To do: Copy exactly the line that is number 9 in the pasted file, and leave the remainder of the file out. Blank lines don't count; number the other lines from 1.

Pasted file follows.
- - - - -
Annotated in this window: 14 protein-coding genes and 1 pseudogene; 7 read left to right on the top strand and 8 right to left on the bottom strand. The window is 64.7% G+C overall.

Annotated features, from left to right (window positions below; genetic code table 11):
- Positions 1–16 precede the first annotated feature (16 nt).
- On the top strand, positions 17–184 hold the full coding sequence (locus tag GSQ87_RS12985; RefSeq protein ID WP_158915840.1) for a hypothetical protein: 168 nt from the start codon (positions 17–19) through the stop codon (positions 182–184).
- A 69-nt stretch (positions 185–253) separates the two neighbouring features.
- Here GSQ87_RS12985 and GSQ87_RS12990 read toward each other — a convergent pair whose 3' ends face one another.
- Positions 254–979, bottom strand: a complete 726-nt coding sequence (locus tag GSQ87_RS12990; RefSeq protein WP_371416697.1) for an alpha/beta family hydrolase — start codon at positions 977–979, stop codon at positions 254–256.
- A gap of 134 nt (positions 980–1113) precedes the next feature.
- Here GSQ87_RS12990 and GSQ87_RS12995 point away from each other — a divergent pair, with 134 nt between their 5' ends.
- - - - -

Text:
- Here GSQ87_RS12990 and GSQ87_RS12995 point away from each other — a divergent pair, with 134 nt between their 5' ends.